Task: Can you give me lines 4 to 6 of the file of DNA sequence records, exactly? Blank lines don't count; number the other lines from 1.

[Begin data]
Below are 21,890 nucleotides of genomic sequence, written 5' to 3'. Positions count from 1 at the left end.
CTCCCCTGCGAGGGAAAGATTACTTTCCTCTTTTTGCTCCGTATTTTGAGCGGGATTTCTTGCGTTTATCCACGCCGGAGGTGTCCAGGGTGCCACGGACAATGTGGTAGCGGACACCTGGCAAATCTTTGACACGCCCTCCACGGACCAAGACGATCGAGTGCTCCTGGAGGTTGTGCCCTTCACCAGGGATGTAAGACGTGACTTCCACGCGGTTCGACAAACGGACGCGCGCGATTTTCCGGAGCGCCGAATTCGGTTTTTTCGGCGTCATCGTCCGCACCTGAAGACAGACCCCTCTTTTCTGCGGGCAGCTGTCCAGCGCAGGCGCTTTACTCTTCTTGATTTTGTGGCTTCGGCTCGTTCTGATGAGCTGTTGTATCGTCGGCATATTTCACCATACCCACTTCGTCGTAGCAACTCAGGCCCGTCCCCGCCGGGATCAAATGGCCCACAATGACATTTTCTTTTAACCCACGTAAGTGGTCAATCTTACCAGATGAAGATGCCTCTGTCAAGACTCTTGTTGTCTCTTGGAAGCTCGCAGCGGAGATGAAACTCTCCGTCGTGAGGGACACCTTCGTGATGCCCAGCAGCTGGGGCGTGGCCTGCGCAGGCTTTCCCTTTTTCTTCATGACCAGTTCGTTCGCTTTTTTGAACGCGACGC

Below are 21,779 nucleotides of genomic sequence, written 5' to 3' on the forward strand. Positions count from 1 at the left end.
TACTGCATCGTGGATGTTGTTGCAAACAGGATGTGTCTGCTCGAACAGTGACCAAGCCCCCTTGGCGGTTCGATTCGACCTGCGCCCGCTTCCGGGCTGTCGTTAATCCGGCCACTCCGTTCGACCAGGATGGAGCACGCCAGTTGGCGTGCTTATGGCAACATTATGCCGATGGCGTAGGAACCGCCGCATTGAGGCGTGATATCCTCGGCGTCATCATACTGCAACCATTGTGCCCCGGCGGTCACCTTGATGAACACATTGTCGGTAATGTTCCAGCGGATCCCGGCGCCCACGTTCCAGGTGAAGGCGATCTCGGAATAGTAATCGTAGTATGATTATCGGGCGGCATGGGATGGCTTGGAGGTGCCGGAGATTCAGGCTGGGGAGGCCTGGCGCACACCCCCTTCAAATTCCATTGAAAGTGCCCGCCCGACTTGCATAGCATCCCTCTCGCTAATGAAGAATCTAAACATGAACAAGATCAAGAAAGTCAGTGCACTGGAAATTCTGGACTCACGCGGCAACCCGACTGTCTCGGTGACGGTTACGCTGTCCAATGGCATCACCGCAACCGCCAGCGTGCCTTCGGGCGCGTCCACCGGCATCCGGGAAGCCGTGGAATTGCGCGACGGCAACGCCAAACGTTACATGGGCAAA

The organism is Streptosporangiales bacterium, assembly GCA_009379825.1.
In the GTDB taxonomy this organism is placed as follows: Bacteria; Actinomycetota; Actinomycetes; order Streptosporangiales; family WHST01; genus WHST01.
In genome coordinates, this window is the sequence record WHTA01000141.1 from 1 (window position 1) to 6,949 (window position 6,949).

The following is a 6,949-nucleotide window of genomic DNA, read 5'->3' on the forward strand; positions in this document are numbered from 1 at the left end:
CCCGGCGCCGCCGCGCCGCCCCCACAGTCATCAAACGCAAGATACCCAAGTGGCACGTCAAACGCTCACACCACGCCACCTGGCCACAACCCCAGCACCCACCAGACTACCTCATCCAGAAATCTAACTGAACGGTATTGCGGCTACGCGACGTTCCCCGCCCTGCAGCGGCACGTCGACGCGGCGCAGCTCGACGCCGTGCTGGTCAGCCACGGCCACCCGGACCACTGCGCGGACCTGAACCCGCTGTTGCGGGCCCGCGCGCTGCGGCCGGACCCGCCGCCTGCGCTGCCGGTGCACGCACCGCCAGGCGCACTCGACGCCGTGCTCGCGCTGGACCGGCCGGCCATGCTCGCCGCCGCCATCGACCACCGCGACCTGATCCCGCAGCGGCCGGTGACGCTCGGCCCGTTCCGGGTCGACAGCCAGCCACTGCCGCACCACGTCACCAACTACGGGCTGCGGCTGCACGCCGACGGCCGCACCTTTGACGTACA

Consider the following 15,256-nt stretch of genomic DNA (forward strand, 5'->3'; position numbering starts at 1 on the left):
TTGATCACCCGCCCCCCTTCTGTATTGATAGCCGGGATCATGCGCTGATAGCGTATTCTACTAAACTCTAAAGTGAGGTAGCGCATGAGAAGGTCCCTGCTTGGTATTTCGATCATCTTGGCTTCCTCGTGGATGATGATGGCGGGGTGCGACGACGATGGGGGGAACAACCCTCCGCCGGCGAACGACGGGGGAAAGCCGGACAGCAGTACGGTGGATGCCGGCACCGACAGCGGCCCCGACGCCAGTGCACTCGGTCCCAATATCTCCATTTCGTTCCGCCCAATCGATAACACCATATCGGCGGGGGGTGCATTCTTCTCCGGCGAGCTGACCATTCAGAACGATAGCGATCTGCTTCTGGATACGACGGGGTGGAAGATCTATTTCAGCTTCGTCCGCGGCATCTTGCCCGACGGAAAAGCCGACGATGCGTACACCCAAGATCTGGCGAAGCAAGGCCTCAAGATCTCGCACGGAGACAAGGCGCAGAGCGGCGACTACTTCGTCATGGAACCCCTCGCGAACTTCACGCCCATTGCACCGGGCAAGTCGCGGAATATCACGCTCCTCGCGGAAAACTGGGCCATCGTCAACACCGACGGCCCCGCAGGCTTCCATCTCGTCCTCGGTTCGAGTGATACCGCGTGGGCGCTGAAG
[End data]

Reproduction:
TACTGCATCGTGGATGTTGTTGCAAACAGGATGTGTCTGCTCGAACAGTGACCAAGCCCCCTTGGCGGTTCGATTCGACCTGCGCCCGCTTCCGGGCTGTCGTTAATCCGGCCACTCCGTTCGACCAGGATGGAGCACGCCAGTTGGCGTGCTTATGGCAACATTATGCCGATGGCGTAGGAACCGCCGCATTGAGGCGTGATATCCTCGGCGTCATCATACTGCAACCATTGTGCCCCGGCGGTCACCTTGATGAACACATTGTCGGTAATGTTCCAGCGGATCCCGGCGCCCACGTTCCAGGTGAAGGCGATCTCGGAATAGTAATCGTAGTATGATTATCGGGCGGCATGGGATGGCTTGGAGGTGCCGGAGATTCAGGCTGGGGAGGCCTGGCGCACACCCCCTTCAAATTCCATTGAAAGTGCCCGCCCGACTTGCATAGCATCCCTCTCGCTAATGAAGAATCTAAACATGAACAAGATCAAGAAAGTCAGTGCACTGGAAATTCTGGACTCACGCGGCAACCCGACTGTCTCGGTGACGGTTACGCTGTCCAATGGCATCACCGCAACCGCCAGCGTGCCTTCGGGCGCGTCCACCGGCATCCGGGAAGCCGTGGAATTGCGCGACGGCAACGCCAAACGTTACATGGGCAAA

The organism is Streptosporangiales bacterium, assembly GCA_009379825.1.
In the GTDB taxonomy this organism is placed as follows: Bacteria; Actinomycetota; Actinomycetes; order Streptosporangiales; family WHST01; genus WHST01.